In an interview aired by the Public Broadcasting Service in 2003, Elashoff said some asthmatic patients who took Relenza later died from severe bronchospasms. He left FDA, claiming that senior officials relieved him of most of his duties because of his views on Relenza.
Today, Elashoff does not believe that Relenza will work against the bird flu either. "Since it had such limited efficacy against regular flu, it would seem unlikely to have much efficacy against the bird flu," he tells C&EN. Elashoff now runs his own biostatistics consultancy.
In the U.K., where GSK is headquartered, Relenza gave rise to a battle in 1999 between the drug company and the National Health Service, the government agency that funds most hospitals. Then-health minister Frank Dobson instructed doctors not to prescribe Relenza for the seasonal flu because of its price and the potential risks posed by side effects. This led Richard Sykes, chairman of what was then Glaxo Wellcome, to threaten to pull the company out of the U.K. in view of the government's "antagonistic" attitude toward the drug industry.
These setbacks early in the commercial life of Relenza are now water under the bridge as bird flu fears intensify. Until new drugs, or a vaccine, emerge, Relenza is still one of the only two possible ways to treat H5N1, and demand for Relenza is outstripping GSK's ability to meet it.
Relenza had until very recently been a disappointing drug for GSK. According to the pharmaceutical market consultancy IMS Health, worldwide sales of Relenza, based on the manufacturer price, were a mere $8.1 million last year.
According to Sarah J. Stuckey, a GSK spokeswoman based in Australia, it takes more than a year for GSK to fulfill new Relenza orders. "Orders placed now, if in excess of the available existing installed capacity (due to other health agency pandemic stockpiling orders), could not be supplied for at least 18 months," she says.
This suggests that GSK's ability to supply the drug is declining. Diana Kam, a spokeswoman for Hong Kong's Department of Health, says GSK took five months to fulfill an order the agency made last September for 1.5 million Relenza treatments.
Roche recently announced that its capacity for Tamiflu will reach 190 million treatments this year and 400 million in 2007. The company has licensed production of Tamiflu to other companies and is also working with subcontractors to boost supplies.
By contrast, it is difficult to gauge how much progress GSK is making in boosting Relenza capacity. The company answered only a few of C&EN's questions on this subject, despite numerous inquiries. Stuckey does say GSK is now spending close to $100 million on expanding production of Relenza. Of this amount, the company recently spent $15 million to boost Relenza output at a plant in Australia.
As to GSK's current capacity, "we don't provide specific numbers because the number changes as we work on increasing capacity," Stuckey says. She adds that GSK is "open to voluntary licenses with any companies that can assist in our efforts to supply Relenza."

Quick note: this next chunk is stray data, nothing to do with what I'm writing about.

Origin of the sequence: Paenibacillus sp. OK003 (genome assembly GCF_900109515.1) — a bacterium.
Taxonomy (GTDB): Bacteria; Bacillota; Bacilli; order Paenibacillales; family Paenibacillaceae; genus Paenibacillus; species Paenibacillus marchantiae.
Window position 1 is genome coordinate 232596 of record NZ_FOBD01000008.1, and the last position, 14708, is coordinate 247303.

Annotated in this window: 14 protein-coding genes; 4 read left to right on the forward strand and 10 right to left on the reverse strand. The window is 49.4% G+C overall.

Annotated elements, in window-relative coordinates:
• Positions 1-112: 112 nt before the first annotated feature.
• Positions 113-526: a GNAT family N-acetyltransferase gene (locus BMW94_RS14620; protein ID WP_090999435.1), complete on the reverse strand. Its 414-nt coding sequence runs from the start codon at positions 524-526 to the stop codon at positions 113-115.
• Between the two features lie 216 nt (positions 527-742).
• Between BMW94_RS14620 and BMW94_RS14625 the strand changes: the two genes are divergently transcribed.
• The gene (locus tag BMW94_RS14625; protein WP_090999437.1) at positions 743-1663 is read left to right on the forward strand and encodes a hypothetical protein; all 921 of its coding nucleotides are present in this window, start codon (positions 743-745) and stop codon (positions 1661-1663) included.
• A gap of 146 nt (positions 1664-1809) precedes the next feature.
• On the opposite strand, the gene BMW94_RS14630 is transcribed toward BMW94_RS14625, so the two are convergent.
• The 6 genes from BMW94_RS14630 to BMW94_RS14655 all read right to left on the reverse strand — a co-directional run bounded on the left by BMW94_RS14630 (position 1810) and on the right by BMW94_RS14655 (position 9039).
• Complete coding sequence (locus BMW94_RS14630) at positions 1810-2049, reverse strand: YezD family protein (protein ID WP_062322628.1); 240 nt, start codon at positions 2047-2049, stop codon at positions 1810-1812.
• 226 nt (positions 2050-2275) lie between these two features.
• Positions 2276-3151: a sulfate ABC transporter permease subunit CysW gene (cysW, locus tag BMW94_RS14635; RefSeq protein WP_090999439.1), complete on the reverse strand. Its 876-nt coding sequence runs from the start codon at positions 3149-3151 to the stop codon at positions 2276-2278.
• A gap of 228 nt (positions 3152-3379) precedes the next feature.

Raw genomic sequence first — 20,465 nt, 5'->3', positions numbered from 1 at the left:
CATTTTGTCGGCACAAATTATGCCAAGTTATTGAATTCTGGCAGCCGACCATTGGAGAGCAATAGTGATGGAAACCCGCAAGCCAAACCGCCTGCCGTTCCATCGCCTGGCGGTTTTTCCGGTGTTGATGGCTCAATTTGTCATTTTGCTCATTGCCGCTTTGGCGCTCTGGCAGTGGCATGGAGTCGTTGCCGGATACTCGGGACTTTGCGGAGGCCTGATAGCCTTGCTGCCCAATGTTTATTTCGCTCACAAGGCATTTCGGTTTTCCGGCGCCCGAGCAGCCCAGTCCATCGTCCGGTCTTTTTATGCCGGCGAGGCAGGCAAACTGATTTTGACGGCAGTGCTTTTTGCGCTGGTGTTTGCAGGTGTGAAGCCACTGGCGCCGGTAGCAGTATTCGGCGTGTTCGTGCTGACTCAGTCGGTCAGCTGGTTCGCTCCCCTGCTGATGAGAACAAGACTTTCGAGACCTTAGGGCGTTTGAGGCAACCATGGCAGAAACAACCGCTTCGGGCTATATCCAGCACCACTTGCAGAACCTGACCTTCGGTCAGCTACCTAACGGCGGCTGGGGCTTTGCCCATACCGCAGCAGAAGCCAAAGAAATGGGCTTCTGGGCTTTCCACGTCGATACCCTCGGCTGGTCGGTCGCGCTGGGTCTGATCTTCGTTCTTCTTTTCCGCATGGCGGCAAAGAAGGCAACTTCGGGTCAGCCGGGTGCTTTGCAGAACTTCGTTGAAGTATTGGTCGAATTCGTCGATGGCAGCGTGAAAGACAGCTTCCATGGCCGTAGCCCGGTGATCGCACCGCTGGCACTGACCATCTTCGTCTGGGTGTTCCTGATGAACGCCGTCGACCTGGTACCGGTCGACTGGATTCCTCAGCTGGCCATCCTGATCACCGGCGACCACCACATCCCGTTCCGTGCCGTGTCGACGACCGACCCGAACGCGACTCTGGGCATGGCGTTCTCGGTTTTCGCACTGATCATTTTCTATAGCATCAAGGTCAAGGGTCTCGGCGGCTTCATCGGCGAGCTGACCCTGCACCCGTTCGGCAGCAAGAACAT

GSK would not provide details on the process it uses to synthesize zanamivir, though Stuckey insists it is complex. A paper published in 1996 in Drugs of the Future describes an eight- to nine-step process. The starting material for Relenza is N-acetylneuraminic acid (NANA), which at present costs $3,000-4,000 per kg, according to Cipla's Hamied. He says he obtains his material from China.
CMS Chemicals, a British specialty chemical manufacturer, recently announced that it will be producing several tons of NANA in Slovakia, making use of an enzymatic process developed by Germany's J??lich Research Center. The process was later refined by CMS and J??lich Chiral Solutions, an enzyme developer based near the research center. CMS says the NANA produced could be used to make Relenza and in nutraceutical formulations.
Although some research shows that Relenza may be more effective than Tamiflu against H5N1, GSK is focusing mostly on the development and production of an effective vaccine. The $100 million or so the company is spending to boost Relenza's output pales in comparison to the almost $2 billion it claims to be investing in bird flu vaccine development. GSK announced late last month that it was initiating clinical trials of two avian flu vaccines in Europe.
In Hong Kong, respiratory diseases specialist Tsang agrees that R&D efforts should be applied to developing a vaccine rather than new courses of treatments. Immunizing humans will allow life to continue more normally in the event of a pandemic, he says. Furthermore, he adds, H5N1 has shown it can grow resistant to antiviral drugs.
But the possibility of a pandemic should be kept in perspective, Tsang says. Since 2003, roughly 100 people worldwide have died of the bird flu. A clearer danger is posed by the seasonal flu, which, according to the Centers for Disease Control & Prevention, kills about 50,000 per year in the U.S. alone.